Keeping Families Together
The Asian And Pacific Islander Family Pride Blog
March 23, 2012
Changing From What Was To What Is
By BELINDA AND JOHN DRONKERS-LAURETA
An Asian lesbian told us that when she came out to her father he said that she still should get married to a man. She was indignant: marry someone she doesn’t love? Spend the rest of her life with someone she does not care about? Yes, her father said. Go ahead be attracted to other women and even fall madly in love with one, but marry a man. Is this irrational? Is this a contradiction? Alarm bells were ringing in our heads. Is there something here we hadn’t considered?
What Was Old Is New Again
Words have meaning. You know that. But stand still for a while and think of a word. Now ask yourself: what all does that word mean?
Take ‘marriage’ (we were going here all along). What does it mean? Two people so much in love that both want to fuse their futures and share all their tomorrows. What else? It means a wedding to bear witness to the world. It is love between only two people, not three, not five. For many still, it is love between one man and one woman. There will be children, watch them grow, bask in their success, and then spoil grandchildren. There are over a thousand legal rights conferred upon those who marry. All this enclosed by one word, a word few think about much, but a word that smoothly evokes the path of life and order in the universe. Until the time, that is, when people realize that what actually happens violates the prevailing social perception.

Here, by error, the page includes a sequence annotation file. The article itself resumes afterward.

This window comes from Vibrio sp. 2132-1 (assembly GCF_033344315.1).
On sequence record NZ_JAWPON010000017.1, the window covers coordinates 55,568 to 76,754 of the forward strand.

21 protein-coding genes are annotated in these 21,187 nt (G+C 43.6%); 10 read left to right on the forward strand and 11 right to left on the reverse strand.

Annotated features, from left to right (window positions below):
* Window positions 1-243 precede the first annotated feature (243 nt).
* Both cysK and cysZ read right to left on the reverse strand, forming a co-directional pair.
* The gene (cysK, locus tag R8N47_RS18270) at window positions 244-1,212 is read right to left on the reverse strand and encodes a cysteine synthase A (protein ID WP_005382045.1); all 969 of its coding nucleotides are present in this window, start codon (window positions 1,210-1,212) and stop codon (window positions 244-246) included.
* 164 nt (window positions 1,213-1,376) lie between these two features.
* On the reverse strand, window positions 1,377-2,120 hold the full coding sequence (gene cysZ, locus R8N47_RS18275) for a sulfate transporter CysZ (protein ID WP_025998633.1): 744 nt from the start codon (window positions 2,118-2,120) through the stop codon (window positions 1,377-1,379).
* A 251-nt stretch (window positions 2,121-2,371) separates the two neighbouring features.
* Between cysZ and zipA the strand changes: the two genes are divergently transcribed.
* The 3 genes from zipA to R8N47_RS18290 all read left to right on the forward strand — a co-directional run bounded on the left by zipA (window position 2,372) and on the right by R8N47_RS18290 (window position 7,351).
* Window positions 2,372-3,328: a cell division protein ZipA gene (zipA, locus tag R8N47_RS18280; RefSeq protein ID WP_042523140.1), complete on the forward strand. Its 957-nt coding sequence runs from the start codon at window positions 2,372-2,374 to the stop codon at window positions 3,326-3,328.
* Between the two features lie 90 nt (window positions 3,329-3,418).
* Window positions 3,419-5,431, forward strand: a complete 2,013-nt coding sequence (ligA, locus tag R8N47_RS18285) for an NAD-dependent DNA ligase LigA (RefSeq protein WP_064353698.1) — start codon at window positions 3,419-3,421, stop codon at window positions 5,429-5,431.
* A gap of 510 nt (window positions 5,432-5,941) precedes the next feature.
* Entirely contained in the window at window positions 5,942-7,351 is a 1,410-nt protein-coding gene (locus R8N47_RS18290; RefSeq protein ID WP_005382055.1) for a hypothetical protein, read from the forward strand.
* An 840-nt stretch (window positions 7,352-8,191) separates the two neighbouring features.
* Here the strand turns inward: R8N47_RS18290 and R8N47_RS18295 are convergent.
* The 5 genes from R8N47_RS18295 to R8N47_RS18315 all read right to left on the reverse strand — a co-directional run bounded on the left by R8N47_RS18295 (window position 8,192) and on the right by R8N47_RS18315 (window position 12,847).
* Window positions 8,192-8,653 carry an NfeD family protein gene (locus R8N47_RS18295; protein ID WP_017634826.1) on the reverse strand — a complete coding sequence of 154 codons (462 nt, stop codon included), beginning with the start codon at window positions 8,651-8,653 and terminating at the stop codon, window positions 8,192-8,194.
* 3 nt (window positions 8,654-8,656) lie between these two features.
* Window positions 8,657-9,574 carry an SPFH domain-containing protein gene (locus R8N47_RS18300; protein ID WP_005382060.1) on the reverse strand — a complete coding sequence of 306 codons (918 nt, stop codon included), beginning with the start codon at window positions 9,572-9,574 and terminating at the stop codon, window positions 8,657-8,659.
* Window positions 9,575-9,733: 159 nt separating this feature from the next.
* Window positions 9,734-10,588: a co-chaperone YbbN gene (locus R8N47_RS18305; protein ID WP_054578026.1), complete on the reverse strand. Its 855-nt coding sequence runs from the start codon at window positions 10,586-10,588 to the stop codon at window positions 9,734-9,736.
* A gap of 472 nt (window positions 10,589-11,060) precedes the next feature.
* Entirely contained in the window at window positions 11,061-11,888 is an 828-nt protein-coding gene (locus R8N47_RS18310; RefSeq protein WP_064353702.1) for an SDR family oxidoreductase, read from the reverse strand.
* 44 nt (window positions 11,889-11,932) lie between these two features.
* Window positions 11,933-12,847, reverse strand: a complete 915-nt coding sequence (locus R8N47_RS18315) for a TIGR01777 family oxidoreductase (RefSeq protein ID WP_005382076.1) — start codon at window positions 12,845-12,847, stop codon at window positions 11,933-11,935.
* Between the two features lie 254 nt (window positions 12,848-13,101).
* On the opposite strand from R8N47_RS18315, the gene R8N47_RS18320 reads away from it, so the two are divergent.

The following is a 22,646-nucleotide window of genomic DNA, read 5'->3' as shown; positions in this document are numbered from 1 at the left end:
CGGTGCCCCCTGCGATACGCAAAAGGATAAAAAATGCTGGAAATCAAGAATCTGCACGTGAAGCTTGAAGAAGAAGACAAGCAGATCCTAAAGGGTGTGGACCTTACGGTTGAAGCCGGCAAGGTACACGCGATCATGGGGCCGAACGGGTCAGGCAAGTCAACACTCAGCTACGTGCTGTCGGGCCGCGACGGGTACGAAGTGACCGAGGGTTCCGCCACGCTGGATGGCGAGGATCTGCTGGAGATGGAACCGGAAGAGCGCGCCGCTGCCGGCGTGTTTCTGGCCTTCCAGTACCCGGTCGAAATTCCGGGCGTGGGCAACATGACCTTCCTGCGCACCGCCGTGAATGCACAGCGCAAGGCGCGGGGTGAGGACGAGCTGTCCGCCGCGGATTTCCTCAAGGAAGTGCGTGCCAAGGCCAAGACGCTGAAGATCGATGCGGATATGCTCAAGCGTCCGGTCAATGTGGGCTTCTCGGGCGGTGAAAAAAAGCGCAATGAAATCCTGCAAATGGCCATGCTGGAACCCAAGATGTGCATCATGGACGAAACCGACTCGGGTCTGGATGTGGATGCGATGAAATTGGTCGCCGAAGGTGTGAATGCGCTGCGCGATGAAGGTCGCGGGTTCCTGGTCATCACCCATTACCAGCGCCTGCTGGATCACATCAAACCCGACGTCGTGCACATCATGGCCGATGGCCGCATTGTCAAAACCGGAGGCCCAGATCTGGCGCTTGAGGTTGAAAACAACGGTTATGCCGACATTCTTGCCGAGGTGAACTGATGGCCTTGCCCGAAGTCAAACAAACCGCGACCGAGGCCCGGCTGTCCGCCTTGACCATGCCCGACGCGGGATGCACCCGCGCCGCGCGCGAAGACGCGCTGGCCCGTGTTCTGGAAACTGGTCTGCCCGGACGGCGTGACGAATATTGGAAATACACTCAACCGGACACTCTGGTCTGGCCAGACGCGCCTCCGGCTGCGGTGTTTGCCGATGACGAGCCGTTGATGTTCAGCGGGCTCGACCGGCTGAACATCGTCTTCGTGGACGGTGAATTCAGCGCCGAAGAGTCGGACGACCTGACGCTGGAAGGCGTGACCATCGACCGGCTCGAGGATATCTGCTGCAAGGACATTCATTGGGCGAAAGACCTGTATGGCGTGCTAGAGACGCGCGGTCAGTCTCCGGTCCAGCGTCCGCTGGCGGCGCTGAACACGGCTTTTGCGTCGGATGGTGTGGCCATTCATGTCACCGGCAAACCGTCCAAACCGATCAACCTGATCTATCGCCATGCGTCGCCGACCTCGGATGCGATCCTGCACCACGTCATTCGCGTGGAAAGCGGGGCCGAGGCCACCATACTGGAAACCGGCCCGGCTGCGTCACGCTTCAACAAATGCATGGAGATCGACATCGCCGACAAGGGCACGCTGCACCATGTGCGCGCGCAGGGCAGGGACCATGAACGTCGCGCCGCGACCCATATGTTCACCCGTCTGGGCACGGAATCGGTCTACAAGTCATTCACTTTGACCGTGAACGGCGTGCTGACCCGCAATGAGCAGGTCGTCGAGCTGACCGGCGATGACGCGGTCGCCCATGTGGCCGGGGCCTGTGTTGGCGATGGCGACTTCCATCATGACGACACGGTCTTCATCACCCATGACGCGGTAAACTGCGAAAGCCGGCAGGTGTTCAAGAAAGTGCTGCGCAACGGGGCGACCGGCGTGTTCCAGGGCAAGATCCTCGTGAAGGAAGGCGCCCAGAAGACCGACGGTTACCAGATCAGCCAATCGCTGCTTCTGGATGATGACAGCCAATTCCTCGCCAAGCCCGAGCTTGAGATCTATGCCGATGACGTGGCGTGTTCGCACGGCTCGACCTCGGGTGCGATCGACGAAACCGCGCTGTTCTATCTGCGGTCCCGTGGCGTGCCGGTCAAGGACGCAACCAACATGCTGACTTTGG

We have friends who started living together, had children, and are together still. No wedding. We know a man who passionately asks why only two people? Why not three people in love, five? Someone so close to us we call him uncle grew up in an orphanage for boys. When society’s clock told him it was time, he proposed marriage to a woman from an orphanage for girls. He barely knew her, but promised to be a husband; she promised to be a wife. Where was love? Is love only possible between one man and one woman? We know better. Then why does marriage not include other pairings? In fact, marriage only recently has come to mean what we think it means and by now it does not even mean that. Before now, marriage took all the forms people today find so objectionable. It even used to be a mere business transaction. Before long, its meaning will be different again.
Different Beliefs, Different Notions, Same Old Clashes
We doubt the Asian father who told his lesbian daughter to marry a man anyway believes marriage is about love. He is likely to think that to marry is a duty owed the culture that tells him and the long chain of ancestors before him that is how the world works. People marry for security, for protection, for not being alone, for procreation and, yes, for love. Of course, his daughter, raised in a value system different from his, believes marriage must be preceded by love. A clash of expectations, both an outgrowth of explaining the world differently.
Among the emotions that assail a parent when a child comes out, is the disappointment that there will not be the normal path of life, no grandchildren, maybe not even happiness. An oft-heard question parents ask their LGBT children: “How can you be happy?” But there is no such thing as irrational and there are no contradictions. Those parents, who work it out soon realize that their expectations are not grounded in any universal truth, and upon reflection are merely an artifice that suited different times, but not these.
Belinda and John Dronkers-Laureta are board members of Asian & Pacific Islander Family Pride www.apifamilypride.org